But the work doesn’t stop there. To create a positive “imprint” that lasts a lifetime, we must continue lessons, or at the very least, continue contact and handling, on a regular basis through the first month of the foal’s life. Again, our summers are such that I’m not always able to spend all the time I’d like for doing complete imprint work. I don’t have scientific research backing me here, but we’ve found we have just as much positive results in raising horses that we handle a great deal throughout their first month as we have with those we’ve done actual imprint lessons on the first two days of the foals life.

The biggest benefit to this work – it is far simpler than the long term benefits of a more personable and respectful horse. It is that handling the foal is safer and easier. For me, and for the foal. I’ve had enough traumas with foals in the past few years to tell you I do need to handle them. The last thing either of us needs is additional stress during medical emergencies.

However, I’ve also found that after all our time and efforts on the first few days of life, there is a natural aspect to the horse that will shy from human touch, despite imprint work, at sometime between 4 days and 4 weeks old. I try not to take it personally, try not to despair, and try not to give up either. With patience and persistence, we get our colts over this. Or, truth be told, sometimes we’ve been too busy, come back a week later, and the little fellow can’t stay away from us.

We live at a guest ranch and outfit with our horses. We consider it the horse’s job to accept human touch, and respect human space. This can only be achieved with regular handling, and positive lessons. Not just the first few days, but continuing on for the first few months, followed by refresher courses and fine tuning throughout their lives. Raising colts on a guest ranch (and before that, a kids camp) in plain site of the guests and cabins and all the activities and going-ons is a sure fire way to get the horses used to people and people stuff. Now respecting people, that’s another story.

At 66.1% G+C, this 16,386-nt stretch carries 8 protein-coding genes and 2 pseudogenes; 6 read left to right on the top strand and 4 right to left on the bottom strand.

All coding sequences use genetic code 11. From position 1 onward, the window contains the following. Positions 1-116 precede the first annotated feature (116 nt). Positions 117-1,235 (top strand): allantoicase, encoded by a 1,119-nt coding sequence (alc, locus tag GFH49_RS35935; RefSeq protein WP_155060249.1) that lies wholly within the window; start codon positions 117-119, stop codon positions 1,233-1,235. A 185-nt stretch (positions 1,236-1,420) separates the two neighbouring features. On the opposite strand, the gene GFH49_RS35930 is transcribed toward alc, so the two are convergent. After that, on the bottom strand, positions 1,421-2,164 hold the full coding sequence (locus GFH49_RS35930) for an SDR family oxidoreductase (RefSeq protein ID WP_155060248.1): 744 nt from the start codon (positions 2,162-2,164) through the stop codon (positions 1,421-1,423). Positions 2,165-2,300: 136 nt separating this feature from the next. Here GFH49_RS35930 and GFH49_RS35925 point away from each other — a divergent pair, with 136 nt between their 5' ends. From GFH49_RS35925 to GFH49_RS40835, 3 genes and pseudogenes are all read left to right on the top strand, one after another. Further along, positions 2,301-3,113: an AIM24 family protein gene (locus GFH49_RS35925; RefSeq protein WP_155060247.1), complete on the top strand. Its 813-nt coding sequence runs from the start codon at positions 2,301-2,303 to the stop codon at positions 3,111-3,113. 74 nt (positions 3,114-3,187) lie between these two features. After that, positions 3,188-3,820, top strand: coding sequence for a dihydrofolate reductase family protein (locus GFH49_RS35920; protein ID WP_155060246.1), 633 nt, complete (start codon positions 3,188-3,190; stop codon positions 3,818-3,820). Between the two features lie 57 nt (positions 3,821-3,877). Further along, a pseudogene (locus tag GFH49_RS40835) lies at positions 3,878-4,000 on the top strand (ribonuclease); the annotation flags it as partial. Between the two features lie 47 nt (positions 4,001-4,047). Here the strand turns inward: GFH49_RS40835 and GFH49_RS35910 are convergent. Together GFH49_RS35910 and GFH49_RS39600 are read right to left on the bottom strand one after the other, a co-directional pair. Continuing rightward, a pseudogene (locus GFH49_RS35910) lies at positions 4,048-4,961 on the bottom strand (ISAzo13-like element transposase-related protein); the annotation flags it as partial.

Respect does not come natural for a foal with a human. Fear does, and this should be overcome with positive early handling. But respect still needs to be considered. Our guests will treat the horses like a puppy, and love on them, and that’s great. Believe me, I think it’s awesome that our horses learn to adore human contact, touch and attention and I have my guests to thank for good deal of this. But our guests can not and should not be expected to train the horse and to instill respect of human handlers. That’s my job, and sometimes it doesn’t happen until after the guests have left… that’s when I have time to work with the young ones.

How do I do this? For the immediate concerns, like a foal that nibbles (I call this biting) or kicks or steps over you or drives into you: I’ll be physically firm with a protective elbow to block the foal. Have you ever seen a mare tell her foal he’s nursed too hard? Yup, she nips his behind. He can’t see her – his head is under her belly – so putting her ears back as a warning is a waste of time. And her nip, it is never vicious – never broken skin or even left a scratch or removed hair! But it’s enough to say to the little fellow, “Hey, don’t do that!”

And for every elbow, there are plenty of kind and gentle pats with my hands. My hands should become, in the foals mind, a good thing. And that is lesson I hope will last a lifetime. I have bought horses that shy from human hands. Perhaps this is from ill handling or lack of handling. But even they can learn the lessons of the babies, and learn to love my touch, and still respect my space.

Here's one last thought to put out there that just came to mind as I read this over: I can teach the horse to love my touch and respect my space, but I can not teach the horse to love and respect you, can I? Each horse is an individual. Likewise, are each of us. The horses may know this better than we do...

Sunday, October 11, 2009

Time for the young ones

How quickly they grow… and go.

Last week saw two of our weanlings heading down the road and off the mountain, to their new home and life. They’re now in the lap of luxury, in a stall with bedding (what’s that?), fed grain (and what’s that?), and introduced to the grooming stall (now really, they must be saying, what is THAT?). It reads something like the Hillbillies move to the Big City.

They are horses. They are both smart and adaptable. They will be fine. Easy for me to say, as these boys are in the best of hands in their new world. Bonus points: they have each other. The pasture playmates get to grow up into the show world together. Pretty cool deal.